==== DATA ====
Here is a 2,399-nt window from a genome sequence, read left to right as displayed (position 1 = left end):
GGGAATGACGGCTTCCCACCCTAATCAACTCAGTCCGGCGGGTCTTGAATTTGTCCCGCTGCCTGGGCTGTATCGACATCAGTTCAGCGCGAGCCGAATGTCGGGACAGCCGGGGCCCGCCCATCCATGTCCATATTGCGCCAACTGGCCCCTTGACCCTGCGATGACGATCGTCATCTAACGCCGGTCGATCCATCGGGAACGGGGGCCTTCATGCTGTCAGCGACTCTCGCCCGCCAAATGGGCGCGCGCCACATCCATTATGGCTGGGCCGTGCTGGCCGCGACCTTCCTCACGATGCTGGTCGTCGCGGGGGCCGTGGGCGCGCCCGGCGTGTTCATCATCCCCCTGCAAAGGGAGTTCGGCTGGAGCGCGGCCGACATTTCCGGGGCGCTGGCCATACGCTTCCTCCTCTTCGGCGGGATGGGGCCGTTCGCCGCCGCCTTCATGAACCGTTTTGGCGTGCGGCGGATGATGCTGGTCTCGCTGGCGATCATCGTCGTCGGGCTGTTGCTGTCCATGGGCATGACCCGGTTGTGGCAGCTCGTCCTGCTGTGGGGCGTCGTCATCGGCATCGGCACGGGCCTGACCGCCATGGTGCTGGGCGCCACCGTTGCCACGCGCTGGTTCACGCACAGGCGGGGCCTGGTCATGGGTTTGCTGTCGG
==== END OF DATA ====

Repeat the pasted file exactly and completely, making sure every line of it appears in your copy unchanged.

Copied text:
Here is a 2,399-nt window from a genome sequence, read left to right as displayed (position 1 = left end):
GGGAATGACGGCTTCCCACCCTAATCAACTCAGTCCGGCGGGTCTTGAATTTGTCCCGCTGCCTGGGCTGTATCGACATCAGTTCAGCGCGAGCCGAATGTCGGGACAGCCGGGGCCCGCCCATCCATGTCCATATTGCGCCAACTGGCCCCTTGACCCTGCGATGACGATCGTCATCTAACGCCGGTCGATCCATCGGGAACGGGGGCCTTCATGCTGTCAGCGACTCTCGCCCGCCAAATGGGCGCGCGCCACATCCATTATGGCTGGGCCGTGCTGGCCGCGACCTTCCTCACGATGCTGGTCGTCGCGGGGGCCGTGGGCGCGCCCGGCGTGTTCATCATCCCCCTGCAAAGGGAGTTCGGCTGGAGCGCGGCCGACATTTCCGGGGCGCTGGCCATACGCTTCCTCCTCTTCGGCGGGATGGGGCCGTTCGCCGCCGCCTTCATGAACCGTTTTGGCGTGCGGCGGATGATGCTGGTCTCGCTGGCGATCATCGTCGTCGGGCTGTTGCTGTCCATGGGCATGACCCGGTTGTGGCAGCTCGTCCTGCTGTGGGGCGTCGTCATCGGCATCGGCACGGGCCTGACCGCCATGGTGCTGGGCGCCACCGTTGCCACGCGCTGGTTCACGCACAGGCGGGGCCTGGTCATGGGTTTGCTGTCGG